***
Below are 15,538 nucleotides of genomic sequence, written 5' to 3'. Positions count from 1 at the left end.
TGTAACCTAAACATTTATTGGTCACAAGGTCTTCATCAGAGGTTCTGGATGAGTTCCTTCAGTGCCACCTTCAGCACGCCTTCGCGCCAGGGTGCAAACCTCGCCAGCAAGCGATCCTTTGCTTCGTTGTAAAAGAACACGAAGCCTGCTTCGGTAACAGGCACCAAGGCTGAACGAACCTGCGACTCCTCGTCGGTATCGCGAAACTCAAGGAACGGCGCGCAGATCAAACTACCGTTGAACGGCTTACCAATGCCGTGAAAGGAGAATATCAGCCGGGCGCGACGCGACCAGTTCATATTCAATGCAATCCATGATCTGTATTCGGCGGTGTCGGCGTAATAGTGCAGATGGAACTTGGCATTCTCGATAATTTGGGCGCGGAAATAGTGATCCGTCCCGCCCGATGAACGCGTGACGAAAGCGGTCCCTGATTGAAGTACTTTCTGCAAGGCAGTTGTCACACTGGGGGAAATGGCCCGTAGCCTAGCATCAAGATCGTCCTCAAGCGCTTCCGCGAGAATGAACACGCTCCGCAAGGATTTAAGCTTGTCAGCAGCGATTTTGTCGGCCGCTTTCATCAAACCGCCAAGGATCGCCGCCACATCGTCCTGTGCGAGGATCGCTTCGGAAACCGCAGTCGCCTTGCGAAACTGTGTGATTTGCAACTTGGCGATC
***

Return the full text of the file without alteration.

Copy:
Below are 15,538 nucleotides of genomic sequence, written 5' to 3'. Positions count from 1 at the left end.
TGTAACCTAAACATTTATTGGTCACAAGGTCTTCATCAGAGGTTCTGGATGAGTTCCTTCAGTGCCACCTTCAGCACGCCTTCGCGCCAGGGTGCAAACCTCGCCAGCAAGCGATCCTTTGCTTCGTTGTAAAAGAACACGAAGCCTGCTTCGGTAACAGGCACCAAGGCTGAACGAACCTGCGACTCCTCGTCGGTATCGCGAAACTCAAGGAACGGCGCGCAGATCAAACTACCGTTGAACGGCTTACCAATGCCGTGAAAGGAGAATATCAGCCGGGCGCGACGCGACCAGTTCATATTCAATGCAATCCATGATCTGTATTCGGCGGTGTCGGCGTAATAGTGCAGATGGAACTTGGCATTCTCGATAATTTGGGCGCGGAAATAGTGATCCGTCCCGCCCGATGAACGCGTGACGAAAGCGGTCCCTGATTGAAGTACTTTCTGCAAGGCAGTTGTCACACTGGGGGAAATGGCCCGTAGCCTAGCATCAAGATCGTCCTCAAGCGCTTCCGCGAGAATGAACACGCTCCGCAAGGATTTAAGCTTGTCAGCAGCGATTTTGTCGGCCGCTTTCATCAAACCGCCAAGGATCGCCGCCACATCGTCCTGTGCGAGGATCGCTTCGGAAACCGCAGTCGCCTTGCGAAACTGTGTGATTTGCAACTTGGCGATC